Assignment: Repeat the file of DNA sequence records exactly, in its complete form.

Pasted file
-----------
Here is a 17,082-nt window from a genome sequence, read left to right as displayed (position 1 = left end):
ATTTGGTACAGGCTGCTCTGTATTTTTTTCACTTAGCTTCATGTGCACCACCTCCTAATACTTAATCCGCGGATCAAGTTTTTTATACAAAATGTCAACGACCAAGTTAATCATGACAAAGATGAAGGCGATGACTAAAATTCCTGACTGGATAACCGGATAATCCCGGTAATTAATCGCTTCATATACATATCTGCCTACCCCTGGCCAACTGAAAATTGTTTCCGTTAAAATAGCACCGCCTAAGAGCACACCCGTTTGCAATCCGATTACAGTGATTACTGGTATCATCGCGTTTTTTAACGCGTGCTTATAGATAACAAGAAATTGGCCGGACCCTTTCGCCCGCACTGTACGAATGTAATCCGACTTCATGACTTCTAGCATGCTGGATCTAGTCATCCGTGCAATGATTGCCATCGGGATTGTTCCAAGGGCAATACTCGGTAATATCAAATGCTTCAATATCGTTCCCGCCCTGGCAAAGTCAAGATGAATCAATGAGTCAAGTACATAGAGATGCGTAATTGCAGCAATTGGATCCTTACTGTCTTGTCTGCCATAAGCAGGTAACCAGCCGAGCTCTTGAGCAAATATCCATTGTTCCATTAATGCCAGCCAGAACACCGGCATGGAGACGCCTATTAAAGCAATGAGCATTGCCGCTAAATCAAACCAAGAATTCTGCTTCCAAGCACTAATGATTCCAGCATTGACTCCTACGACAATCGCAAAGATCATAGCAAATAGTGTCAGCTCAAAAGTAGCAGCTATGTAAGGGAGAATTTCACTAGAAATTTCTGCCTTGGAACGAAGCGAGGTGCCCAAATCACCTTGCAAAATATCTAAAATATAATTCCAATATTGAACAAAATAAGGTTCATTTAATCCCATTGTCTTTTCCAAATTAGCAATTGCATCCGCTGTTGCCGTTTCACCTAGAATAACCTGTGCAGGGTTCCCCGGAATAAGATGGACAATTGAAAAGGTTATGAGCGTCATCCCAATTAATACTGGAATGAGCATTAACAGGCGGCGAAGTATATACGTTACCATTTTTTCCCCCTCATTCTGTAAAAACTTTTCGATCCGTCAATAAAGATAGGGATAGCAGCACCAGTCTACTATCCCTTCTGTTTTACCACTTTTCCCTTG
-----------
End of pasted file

Here is a 17,082-nt window from a genome sequence, read left to right as displayed (position 1 = left end):
ATTTGGTACAGGCTGCTCTGTATTTTTTTCACTTAGCTTCATGTGCACCACCTCCTAATACTTAATCCGCGGATCAAGTTTTTTATACAAAATGTCAACGACCAAGTTAATCATGACAAAGATGAAGGCGATGACTAAAATTCCTGACTGGATAACCGGATAATCCCGGTAATTAATCGCTTCATATACATATCTGCCTACCCCTGGCCAACTGAAAATTGTTTCCGTTAAAATAGCACCGCCTAAGAGCACACCCGTTTGCAATCCGATTACAGTGATTACTGGTATCATCGCGTTTTTTAACGCGTGCTTATAGATAACAAGAAATTGGCCGGACCCTTTCGCCCGCACTGTACGAATGTAATCCGACTTCATGACTTCTAGCATGCTGGATCTAGTCATCCGTGCAATGATTGCCATCGGGATTGTTCCAAGGGCAATACTCGGTAATATCAAATGCTTCAATATCGTTCCCGCCCTGGCAAAGTCAAGATGAATCAATGAGTCAAGTACATAGAGATGCGTAATTGCAGCAATTGGATCCTTACTGTCTTGTCTGCCATAAGCAGGTAACCAGCCGAGCTCTTGAGCAAATATCCATTGTTCCATTAATGCCAGCCAGAACACCGGCATGGAGACGCCTATTAAAGCAATGAGCATTGCCGCTAAATCAAACCAAGAATTCTGCTTCCAAGCACTAATGATTCCAGCATTGACTCCTACGACAATCGCAAAGATCATAGCAAATAGTGTCAGCTCAAAAGTAGCAGCTATGTAAGGGAGAATTTCACTAGAAATTTCTGCCTTGGAACGAAGCGAGGTGCCCAAATCACCTTGCAAAATATCTAAAATATAATTCCAATATTGAACAAAATAAGGTTCATTTAATCCCATTGTCTTTTCCAAATTAGCAATTGCATCCGCTGTTGCCGTTTCACCTAGAATAACCTGTGCAGGGTTCCCCGGAATAAGATGGACAATTGAAAAGGTTATGAGCGTCATCCCAATTAATACTGGAATGAGCATTAACAGGCGGCGAAGTATATACGTTACCATTTTTTCCCCCTCATTCTGTAAAAACTTTTCGATCCGTCAATAAAGATAGGGATAGCAGCACCAGTCTACTATCCCTTCTGTTTTACCACTTTTCCCTTG